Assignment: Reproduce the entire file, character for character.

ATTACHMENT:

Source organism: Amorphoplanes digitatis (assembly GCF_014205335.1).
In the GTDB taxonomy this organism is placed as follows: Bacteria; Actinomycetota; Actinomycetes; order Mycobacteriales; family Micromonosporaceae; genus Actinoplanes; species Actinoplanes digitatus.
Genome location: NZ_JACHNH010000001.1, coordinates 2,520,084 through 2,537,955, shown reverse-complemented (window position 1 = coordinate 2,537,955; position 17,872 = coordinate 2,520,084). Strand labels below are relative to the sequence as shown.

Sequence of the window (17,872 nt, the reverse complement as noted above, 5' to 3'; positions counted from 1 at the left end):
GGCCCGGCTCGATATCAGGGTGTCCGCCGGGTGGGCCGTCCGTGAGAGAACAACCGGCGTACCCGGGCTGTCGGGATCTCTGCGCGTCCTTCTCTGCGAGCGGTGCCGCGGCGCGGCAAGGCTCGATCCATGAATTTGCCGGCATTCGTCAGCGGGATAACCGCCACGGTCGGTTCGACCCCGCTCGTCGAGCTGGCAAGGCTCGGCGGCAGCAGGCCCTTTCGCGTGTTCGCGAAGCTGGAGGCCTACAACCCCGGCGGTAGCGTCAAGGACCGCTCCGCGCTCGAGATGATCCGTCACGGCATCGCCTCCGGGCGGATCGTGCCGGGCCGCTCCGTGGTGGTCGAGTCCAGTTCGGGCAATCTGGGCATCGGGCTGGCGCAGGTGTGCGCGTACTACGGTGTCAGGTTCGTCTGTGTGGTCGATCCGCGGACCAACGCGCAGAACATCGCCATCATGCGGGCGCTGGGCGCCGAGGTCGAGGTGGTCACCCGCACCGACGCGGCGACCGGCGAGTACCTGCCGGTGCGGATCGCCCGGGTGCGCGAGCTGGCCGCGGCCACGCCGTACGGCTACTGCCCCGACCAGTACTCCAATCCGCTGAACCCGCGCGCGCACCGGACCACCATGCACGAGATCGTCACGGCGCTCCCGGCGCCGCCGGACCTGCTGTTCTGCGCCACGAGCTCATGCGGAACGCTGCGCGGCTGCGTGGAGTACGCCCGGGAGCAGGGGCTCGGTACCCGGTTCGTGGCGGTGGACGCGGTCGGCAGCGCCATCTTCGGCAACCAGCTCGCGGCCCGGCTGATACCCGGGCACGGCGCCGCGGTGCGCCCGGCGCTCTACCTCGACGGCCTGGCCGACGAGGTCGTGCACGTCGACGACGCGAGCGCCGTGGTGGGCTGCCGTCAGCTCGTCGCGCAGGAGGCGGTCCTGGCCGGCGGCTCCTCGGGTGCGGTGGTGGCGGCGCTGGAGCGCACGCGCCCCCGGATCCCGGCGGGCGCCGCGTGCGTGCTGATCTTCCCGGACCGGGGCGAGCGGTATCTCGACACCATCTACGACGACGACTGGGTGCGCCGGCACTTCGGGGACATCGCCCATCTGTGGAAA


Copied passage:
Source organism: Amorphoplanes digitatis (assembly GCF_014205335.1).
In the GTDB taxonomy this organism is placed as follows: Bacteria; Actinomycetota; Actinomycetes; order Mycobacteriales; family Micromonosporaceae; genus Actinoplanes; species Actinoplanes digitatus.
Genome location: NZ_JACHNH010000001.1, coordinates 2,520,084 through 2,537,955, shown reverse-complemented (window position 1 = coordinate 2,537,955; position 17,872 = coordinate 2,520,084). Strand labels below are relative to the sequence as shown.

Sequence of the window (17,872 nt, the reverse complement as noted above, 5' to 3'; positions counted from 1 at the left end):
GGCCCGGCTCGATATCAGGGTGTCCGCCGGGTGGGCCGTCCGTGAGAGAACAACCGGCGTACCCGGGCTGTCGGGATCTCTGCGCGTCCTTCTCTGCGAGCGGTGCCGCGGCGCGGCAAGGCTCGATCCATGAATTTGCCGGCATTCGTCAGCGGGATAACCGCCACGGTCGGTTCGACCCCGCTCGTCGAGCTGGCAAGGCTCGGCGGCAGCAGGCCCTTTCGCGTGTTCGCGAAGCTGGAGGCCTACAACCCCGGCGGTAGCGTCAAGGACCGCTCCGCGCTCGAGATGATCCGTCACGGCATCGCCTCCGGGCGGATCGTGCCGGGCCGCTCCGTGGTGGTCGAGTCCAGTTCGGGCAATCTGGGCATCGGGCTGGCGCAGGTGTGCGCGTACTACGGTGTCAGGTTCGTCTGTGTGGTCGATCCGCGGACCAACGCGCAGAACATCGCCATCATGCGGGCGCTGGGCGCCGAGGTCGAGGTGGTCACCCGCACCGACGCGGCGACCGGCGAGTACCTGCCGGTGCGGATCGCCCGGGTGCGCGAGCTGGCCGCGGCCACGCCGTACGGCTACTGCCCCGACCAGTACTCCAATCCGCTGAACCCGCGCGCGCACCGGACCACCATGCACGAGATCGTCACGGCGCTCCCGGCGCCGCCGGACCTGCTGTTCTGCGCCACGAGCTCATGCGGAACGCTGCGCGGCTGCGTGGAGTACGCCCGGGAGCAGGGGCTCGGTACCCGGTTCGTGGCGGTGGACGCGGTCGGCAGCGCCATCTTCGGCAACCAGCTCGCGGCCCGGCTGATACCCGGGCACGGCGCCGCGGTGCGCCCGGCGCTCTACCTCGACGGCCTGGCCGACGAGGTCGTGCACGTCGACGACGCGAGCGCCGTGGTGGGCTGCCGTCAGCTCGTCGCGCAGGAGGCGGTCCTGGCCGGCGGCTCCTCGGGTGCGGTGGTGGCGGCGCTGGAGCGCACGCGCCCCCGGATCCCGGCGGGCGCCGCGTGCGTGCTGATCTTCCCGGACCGGGGCGAGCGGTATCTCGACACCATCTACGACGACGACTGGGTGCGCCGGCACTTCGGGGACATCGCCCATCTGTGGAAA